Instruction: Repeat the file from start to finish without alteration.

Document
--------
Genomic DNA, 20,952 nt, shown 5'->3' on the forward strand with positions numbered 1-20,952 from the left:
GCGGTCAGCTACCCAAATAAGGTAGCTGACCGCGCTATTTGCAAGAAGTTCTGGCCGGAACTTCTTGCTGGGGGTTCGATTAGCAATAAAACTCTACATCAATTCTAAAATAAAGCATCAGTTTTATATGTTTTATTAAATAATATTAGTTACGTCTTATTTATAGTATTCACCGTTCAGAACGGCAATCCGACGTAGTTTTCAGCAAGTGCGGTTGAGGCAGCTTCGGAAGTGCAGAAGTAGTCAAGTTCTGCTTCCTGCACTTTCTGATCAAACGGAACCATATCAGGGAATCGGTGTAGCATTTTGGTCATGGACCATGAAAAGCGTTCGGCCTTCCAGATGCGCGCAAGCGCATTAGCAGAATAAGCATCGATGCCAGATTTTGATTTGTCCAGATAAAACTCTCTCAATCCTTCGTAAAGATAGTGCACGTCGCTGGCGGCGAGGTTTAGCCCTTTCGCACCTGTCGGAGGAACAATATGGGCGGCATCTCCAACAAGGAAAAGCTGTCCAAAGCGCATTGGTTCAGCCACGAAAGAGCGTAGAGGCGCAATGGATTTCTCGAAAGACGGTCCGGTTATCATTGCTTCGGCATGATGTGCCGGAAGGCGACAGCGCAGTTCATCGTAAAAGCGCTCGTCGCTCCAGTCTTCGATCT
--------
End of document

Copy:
Genomic DNA, 20,952 nt, shown 5'->3' on the forward strand with positions numbered 1-20,952 from the left:
GCGGTCAGCTACCCAAATAAGGTAGCTGACCGCGCTATTTGCAAGAAGTTCTGGCCGGAACTTCTTGCTGGGGGTTCGATTAGCAATAAAACTCTACATCAATTCTAAAATAAAGCATCAGTTTTATATGTTTTATTAAATAATATTAGTTACGTCTTATTTATAGTATTCACCGTTCAGAACGGCAATCCGACGTAGTTTTCAGCAAGTGCGGTTGAGGCAGCTTCGGAAGTGCAGAAGTAGTCAAGTTCTGCTTCCTGCACTTTCTGATCAAACGGAACCATATCAGGGAATCGGTGTAGCATTTTGGTCATGGACCATGAAAAGCGTTCGGCCTTCCAGATGCGCGCAAGCGCATTAGCAGAATAAGCATCGATGCCAGATTTTGATTTGTCCAGATAAAACTCTCTCAATCCTTCGTAAAGATAGTGCACGTCGCTGGCGGCGAGGTTTAGCCCTTTCGCACCTGTCGGAGGAACAATATGGGCGGCATCTCCAACAAGGAAAAGCTGTCCAAAGCGCATTGGTTCAGCCACGAAAGAGCGTAGAGGCGCAATGGATTTCTCGAAAGACGGTCCGGTTATCATTGCTTCGGCATGATGTGCCGGAAGGCGACAGCGCAGTTCATCGTAAAAGCGCTCGTCGCTCCAGTCTTCGATCT